Have you ever sat in your living room watching Yellowstone and the Dutton Ranch hands working horses, wishing that you could watch these cowboys and cowgirls work their magic LIVE? If the answer is yes, you must attend the Cascades Futurity and Aged event, a cutting horse competition, at the Deschutes County Fairgrounds and Expo Center, September 8-18, 2022.
Just like Yellowstone’s season four episode with Jake Ream, you will see that it is not magic, but instead, hard work, dedication, and courage. You will witness cowboys and cowgirls working two and a half minutes against cattle for big payouts. Watch their dance, watch their finesse – rider and horse – trapping the cow in the center of the show pen. This necessary skill continues today on ranches worldwide when separating cattle from a herd to doctor or vaccinate.
During the era of the open range, cattle from different outfits would often drift apart, so in the spring and fall, neighboring ranchers joined for a roundup to sort out their brands. Ranchers and their remudas (horses that ranch hands chose to mount daily) accomplished the task of separating the cattle. Each cowboy had several horses in their remuda, each well-trained and suited for specific jobs. A steady mount was needed to patrol the herd during the night, and during the morning, a spirited bronc would be used to quickly travel to the far reaches of the roundup.
The cutting horse was the elite member of the remuda – a horse that pricked its ears toward a cow, watched it travel, wary of its every move, instinctively knowing how to handle the cow. These abilities were nurtured and prized among cowboys. This type of horse made separating branded cattle easier. “It was worth the trip to brush country just to sit above Ol’ Gotch and feel his shoulders roll, watch his ears work and head drop low when he looked an old steer in the eye,” said cowboy humorist Will Rogers after his visit to a South Texas ranch during the 1920s.
Cattle are herd animals so they will instinctively return to the group if separated. With that in mind, a horse and rider team quietly ride into the herd, select and “cut” or separate one cow at a time from the group. Once the cow has been cut, the rider is no longer allowed to use their reins. Trained cutting horses are required to think on their own and anticipate the cow’s moves. The competition is judged on difficulty, finesse and how well the horse anticipates and reacts to the cow. This is the only equine competition where the horse is required to think for itself.
The first advertised cutting contest was held at the 1898 Cowboy Reunion in Haskell, Texas. Ranch hands competed against each other to see who could separate and isolate the cattle the fastest and cleanest. This soon turned in to an official timed competition with rules to show the finesse of the cow horse. From cutting’s roots in Haskell to Australia each year there are
thousands of cutting events attracting riders aged eight to eighty competing in levels separated by the age of the horse or the amount of money the horse or rider have won.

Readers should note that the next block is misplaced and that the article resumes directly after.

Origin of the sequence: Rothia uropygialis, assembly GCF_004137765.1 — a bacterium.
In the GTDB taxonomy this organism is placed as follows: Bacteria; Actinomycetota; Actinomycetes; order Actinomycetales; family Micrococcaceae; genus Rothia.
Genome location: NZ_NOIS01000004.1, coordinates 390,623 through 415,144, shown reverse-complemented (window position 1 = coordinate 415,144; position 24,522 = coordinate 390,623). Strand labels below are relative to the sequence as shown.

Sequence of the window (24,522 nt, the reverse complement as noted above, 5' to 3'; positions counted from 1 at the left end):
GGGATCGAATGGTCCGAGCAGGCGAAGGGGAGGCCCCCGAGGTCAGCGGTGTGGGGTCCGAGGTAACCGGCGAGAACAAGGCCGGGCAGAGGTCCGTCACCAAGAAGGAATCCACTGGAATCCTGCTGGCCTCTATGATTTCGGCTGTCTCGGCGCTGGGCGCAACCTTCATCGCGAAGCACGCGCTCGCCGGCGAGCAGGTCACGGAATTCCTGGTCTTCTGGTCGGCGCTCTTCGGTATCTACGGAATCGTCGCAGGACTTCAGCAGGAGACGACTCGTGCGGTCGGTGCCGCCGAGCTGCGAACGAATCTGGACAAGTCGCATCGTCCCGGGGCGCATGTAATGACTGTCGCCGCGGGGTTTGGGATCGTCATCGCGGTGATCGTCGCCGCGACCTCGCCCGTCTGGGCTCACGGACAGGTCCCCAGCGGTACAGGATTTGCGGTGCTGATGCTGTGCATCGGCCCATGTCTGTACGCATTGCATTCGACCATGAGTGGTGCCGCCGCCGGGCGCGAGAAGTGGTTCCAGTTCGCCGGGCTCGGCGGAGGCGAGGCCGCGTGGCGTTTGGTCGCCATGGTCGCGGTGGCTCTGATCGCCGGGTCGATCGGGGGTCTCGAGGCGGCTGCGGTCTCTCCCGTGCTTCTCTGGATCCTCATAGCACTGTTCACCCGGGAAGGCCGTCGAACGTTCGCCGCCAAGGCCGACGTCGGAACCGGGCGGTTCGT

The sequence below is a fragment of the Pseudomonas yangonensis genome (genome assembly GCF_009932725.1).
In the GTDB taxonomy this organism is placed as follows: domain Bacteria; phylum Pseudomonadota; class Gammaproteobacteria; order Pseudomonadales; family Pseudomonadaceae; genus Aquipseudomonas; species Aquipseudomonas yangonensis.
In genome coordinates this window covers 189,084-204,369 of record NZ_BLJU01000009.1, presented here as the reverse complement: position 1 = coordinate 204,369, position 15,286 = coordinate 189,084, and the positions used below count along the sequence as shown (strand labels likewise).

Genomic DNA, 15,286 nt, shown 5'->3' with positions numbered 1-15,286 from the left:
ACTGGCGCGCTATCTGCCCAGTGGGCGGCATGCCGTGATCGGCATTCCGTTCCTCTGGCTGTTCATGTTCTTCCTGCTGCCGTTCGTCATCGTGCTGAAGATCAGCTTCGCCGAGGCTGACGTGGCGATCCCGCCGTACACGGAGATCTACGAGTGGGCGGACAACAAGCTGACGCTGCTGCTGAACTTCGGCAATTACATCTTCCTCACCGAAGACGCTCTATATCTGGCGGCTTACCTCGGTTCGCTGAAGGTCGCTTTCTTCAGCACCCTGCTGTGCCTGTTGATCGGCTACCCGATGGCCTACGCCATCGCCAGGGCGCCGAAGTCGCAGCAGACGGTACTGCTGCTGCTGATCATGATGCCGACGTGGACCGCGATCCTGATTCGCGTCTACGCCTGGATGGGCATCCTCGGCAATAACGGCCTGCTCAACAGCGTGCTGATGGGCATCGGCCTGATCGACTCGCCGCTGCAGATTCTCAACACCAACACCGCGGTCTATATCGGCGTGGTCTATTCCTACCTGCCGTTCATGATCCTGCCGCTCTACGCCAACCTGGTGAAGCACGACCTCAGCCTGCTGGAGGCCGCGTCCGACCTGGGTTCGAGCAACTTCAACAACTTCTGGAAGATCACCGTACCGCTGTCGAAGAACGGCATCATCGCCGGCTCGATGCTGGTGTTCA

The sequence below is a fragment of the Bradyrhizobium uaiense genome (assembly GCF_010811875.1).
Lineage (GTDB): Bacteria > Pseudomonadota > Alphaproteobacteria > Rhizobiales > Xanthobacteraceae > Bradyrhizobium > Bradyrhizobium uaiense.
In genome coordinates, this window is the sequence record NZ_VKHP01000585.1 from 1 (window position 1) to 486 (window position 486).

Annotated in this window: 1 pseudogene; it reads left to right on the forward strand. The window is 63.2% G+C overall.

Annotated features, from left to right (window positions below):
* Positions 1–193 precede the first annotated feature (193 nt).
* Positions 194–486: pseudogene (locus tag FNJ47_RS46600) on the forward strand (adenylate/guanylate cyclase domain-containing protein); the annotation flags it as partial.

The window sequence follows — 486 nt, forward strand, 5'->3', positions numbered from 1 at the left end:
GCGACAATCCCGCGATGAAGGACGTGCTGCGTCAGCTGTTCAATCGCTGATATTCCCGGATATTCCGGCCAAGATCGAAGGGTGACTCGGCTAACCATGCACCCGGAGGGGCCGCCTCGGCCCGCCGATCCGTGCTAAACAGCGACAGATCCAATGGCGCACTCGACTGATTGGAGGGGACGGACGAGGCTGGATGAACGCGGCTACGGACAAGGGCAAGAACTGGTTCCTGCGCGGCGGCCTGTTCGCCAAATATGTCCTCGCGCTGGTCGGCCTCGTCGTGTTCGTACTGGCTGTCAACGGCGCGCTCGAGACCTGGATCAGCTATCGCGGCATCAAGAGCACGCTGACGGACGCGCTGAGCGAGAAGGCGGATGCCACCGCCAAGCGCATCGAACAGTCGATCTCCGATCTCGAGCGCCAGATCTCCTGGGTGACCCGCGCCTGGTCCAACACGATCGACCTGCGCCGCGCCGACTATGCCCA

Cascades Futurity and Aged Event is Oregon’s ONLY premier National Cutting Horse Association event where competitors of all divisions compete for over $500,000 in total paid out. This premier cutting brings serious competition from over ten states, many who have won millions of dollars. For Hall of Fame riders competing in this sport, it’s a way of life and a living.
Not only will you be immersed in an old west competition, but Cascades also offers a Western Heritage Vendor Expo featuring the 1904 Mercantile. Western based vendors, food, and a saloon for spirited drinks offer something for everyone. During the 15-20-minute break between sets is a perfect time to get some provisions.
There are many cutting events around the world, but few are produced by a staff of women like Cascades Futurity. Started in 2018 by Bend resident and owner of Clarke Butte Ranch, Julie Clarke. A great deal of collaboration, organization and hard work goes in to putting on this annual event and when you attend you will see a bit of America’s agricultural history. Julie, and her team handle cattle contracts, marketing and advertising, set-up, and tear down, development, styling and running a concierge booth. Team members include Maria Salazar, Pilot Point, Texas; Jennifer Friend, Sisters, Oregon; Jody Gray, Cool, California; Aubyn Koch, Sisters, Oregon; JoHanna Symons, Madras, Oregon; Theresa Nelson, Idaho; Laurie Errington, Utah; Ashley Hallinan, Lockeford, California; Morgan Cromer, Templeton, California; Cheryl Callis, Texline, Texas and intern Betsy Sandstrom, Bend, Oregon.
Come sit ringside at the 5th annual Cascades Futurity and Aged Event and enjoy watching the best horses and riders in the industry against local cattle. Thursday, September 8 through Sunday, September 18, 2022, 9:00am – 5:00pm. For more information see the website at www.cascadesfuturity.com, email firstname.lastname@example.org or call 503-501-6498.